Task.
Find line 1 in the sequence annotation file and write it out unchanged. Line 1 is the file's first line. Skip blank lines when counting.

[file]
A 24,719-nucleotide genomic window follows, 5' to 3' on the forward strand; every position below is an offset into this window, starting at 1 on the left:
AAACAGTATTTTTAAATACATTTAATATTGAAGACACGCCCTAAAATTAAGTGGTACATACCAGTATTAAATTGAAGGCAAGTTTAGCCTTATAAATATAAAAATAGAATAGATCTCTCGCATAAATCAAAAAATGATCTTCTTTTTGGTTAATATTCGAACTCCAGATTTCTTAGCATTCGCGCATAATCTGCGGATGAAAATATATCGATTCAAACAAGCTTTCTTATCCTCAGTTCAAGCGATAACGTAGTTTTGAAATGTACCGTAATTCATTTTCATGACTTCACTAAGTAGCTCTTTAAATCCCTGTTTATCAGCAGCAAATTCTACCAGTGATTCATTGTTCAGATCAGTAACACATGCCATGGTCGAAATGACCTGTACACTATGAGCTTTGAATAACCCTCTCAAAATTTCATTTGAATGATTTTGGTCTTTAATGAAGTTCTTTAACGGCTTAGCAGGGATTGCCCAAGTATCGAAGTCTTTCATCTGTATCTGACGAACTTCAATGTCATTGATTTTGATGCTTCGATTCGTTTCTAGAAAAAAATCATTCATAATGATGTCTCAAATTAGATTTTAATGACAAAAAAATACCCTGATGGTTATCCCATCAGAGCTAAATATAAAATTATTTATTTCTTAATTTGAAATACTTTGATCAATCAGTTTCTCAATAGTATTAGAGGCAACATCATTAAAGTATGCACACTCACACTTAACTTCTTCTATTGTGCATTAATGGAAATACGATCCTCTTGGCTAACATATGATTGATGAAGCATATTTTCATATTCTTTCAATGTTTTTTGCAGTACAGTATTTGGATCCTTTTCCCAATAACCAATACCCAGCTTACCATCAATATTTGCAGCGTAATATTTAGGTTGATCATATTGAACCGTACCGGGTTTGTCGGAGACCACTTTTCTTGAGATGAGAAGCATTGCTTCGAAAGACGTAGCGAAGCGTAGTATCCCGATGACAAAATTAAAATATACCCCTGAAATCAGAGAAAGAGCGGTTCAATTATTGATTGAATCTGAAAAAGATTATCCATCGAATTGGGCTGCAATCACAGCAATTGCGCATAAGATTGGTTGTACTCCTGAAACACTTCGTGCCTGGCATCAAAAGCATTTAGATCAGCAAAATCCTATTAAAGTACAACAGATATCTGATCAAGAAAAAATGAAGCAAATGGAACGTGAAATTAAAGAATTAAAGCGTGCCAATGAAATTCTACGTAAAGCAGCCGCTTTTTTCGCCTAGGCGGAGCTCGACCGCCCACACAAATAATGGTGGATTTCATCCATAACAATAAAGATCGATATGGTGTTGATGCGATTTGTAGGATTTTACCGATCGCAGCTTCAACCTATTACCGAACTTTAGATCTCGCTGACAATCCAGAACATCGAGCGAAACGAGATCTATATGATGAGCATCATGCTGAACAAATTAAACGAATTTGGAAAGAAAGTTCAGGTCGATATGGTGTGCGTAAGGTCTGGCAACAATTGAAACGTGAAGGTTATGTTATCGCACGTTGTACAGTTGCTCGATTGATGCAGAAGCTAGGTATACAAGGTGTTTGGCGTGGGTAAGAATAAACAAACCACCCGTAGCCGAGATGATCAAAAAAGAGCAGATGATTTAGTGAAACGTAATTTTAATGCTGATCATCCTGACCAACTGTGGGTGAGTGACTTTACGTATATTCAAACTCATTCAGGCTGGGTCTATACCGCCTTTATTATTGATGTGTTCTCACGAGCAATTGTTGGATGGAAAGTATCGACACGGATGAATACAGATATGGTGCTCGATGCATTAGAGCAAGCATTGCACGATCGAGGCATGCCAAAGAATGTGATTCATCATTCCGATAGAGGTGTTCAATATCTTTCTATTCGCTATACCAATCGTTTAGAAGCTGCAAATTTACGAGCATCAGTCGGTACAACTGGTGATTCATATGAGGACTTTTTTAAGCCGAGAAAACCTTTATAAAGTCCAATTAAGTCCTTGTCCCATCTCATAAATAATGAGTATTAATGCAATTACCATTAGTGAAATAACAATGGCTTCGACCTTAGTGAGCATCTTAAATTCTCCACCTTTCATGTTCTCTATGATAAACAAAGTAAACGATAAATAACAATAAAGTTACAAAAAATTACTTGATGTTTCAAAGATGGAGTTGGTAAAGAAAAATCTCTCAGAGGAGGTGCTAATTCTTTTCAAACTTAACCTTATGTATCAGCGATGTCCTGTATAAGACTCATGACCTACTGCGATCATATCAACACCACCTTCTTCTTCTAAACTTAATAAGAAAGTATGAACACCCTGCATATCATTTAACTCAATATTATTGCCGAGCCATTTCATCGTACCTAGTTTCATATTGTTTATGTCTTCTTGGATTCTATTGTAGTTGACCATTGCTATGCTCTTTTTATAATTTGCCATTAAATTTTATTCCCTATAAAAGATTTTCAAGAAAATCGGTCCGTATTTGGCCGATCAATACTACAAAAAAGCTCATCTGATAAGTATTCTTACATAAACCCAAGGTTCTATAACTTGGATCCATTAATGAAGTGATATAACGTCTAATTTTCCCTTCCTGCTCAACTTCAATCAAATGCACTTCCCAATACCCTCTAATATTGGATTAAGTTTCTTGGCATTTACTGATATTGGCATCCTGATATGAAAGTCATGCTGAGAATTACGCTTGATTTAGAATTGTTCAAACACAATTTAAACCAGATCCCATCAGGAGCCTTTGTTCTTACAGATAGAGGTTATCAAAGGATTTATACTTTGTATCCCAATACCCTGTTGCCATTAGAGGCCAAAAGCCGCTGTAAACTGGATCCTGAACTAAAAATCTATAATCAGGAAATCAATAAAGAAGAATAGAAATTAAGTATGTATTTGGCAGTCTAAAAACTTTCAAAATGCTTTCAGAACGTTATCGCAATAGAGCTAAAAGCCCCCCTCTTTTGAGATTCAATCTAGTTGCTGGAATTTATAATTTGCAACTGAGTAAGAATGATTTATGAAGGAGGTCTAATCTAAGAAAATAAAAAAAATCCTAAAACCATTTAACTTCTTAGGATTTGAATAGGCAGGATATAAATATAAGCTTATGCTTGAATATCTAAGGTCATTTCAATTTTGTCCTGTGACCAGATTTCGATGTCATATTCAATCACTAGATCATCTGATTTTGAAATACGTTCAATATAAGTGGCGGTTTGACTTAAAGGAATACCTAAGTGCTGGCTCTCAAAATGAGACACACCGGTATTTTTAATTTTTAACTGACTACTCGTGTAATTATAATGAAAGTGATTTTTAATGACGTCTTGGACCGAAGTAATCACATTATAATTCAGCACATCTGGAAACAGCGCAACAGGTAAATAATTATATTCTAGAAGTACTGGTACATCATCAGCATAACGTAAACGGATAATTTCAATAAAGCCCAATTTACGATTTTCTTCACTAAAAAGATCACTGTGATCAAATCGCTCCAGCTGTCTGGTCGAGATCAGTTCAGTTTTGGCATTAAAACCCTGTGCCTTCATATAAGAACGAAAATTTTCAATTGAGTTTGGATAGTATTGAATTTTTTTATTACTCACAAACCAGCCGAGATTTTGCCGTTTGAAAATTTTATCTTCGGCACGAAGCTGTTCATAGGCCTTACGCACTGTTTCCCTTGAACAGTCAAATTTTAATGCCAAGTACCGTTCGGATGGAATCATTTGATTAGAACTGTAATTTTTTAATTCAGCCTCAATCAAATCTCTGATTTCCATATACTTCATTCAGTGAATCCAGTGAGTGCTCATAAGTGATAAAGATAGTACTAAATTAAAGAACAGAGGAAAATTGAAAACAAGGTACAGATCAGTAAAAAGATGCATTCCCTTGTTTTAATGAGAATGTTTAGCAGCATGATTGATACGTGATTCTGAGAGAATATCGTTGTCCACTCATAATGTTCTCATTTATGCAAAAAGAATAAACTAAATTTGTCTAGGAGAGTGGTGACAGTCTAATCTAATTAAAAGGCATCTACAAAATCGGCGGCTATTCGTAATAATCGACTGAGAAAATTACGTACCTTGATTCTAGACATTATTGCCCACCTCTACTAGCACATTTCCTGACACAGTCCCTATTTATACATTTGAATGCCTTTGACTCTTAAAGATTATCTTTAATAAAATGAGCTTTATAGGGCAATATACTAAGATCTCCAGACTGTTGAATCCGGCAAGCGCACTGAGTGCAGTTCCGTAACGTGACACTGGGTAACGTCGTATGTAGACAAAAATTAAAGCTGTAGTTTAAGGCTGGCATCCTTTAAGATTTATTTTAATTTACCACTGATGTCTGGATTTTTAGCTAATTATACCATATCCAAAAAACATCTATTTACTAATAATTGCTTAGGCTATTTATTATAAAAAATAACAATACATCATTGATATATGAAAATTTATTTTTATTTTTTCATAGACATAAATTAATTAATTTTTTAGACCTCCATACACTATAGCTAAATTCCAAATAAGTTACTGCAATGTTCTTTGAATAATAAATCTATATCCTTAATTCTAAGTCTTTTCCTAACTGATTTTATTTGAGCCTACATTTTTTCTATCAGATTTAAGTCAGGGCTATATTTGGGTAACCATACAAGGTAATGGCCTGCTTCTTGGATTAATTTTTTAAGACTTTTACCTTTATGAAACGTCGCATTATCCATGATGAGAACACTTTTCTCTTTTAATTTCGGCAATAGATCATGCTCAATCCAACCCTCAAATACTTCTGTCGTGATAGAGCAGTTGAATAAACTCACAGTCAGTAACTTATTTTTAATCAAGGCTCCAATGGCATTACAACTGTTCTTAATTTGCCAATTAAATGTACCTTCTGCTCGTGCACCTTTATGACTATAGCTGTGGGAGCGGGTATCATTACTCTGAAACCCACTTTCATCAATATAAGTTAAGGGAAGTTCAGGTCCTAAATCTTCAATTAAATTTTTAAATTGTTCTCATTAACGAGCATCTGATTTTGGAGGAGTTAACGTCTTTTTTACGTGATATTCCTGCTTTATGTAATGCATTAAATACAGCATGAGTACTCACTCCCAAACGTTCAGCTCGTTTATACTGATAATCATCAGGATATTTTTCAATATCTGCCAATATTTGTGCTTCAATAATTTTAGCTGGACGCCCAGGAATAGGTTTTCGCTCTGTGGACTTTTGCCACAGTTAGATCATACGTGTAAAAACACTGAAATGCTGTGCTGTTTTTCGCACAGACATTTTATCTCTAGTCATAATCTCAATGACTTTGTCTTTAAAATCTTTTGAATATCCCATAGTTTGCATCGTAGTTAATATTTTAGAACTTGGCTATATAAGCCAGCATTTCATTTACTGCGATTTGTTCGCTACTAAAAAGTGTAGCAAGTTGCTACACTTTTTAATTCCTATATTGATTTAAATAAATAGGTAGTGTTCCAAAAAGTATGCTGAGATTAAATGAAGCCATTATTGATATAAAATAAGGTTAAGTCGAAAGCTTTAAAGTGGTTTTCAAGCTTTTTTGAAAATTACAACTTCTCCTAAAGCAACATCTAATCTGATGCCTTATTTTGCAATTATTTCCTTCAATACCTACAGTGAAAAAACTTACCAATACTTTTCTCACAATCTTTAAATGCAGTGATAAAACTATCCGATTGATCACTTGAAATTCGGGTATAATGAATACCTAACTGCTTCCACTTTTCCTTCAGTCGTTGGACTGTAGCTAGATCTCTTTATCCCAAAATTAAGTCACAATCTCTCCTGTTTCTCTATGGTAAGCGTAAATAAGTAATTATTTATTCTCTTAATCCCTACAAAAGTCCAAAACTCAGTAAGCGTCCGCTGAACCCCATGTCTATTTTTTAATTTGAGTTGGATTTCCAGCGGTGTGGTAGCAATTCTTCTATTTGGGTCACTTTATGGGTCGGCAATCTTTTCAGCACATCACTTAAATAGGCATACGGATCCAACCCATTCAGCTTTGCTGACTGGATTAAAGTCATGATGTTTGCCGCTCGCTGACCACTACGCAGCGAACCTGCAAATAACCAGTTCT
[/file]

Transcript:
A 24,719-nucleotide genomic window follows, 5' to 3' on the forward strand; every position below is an offset into this window, starting at 1 on the left: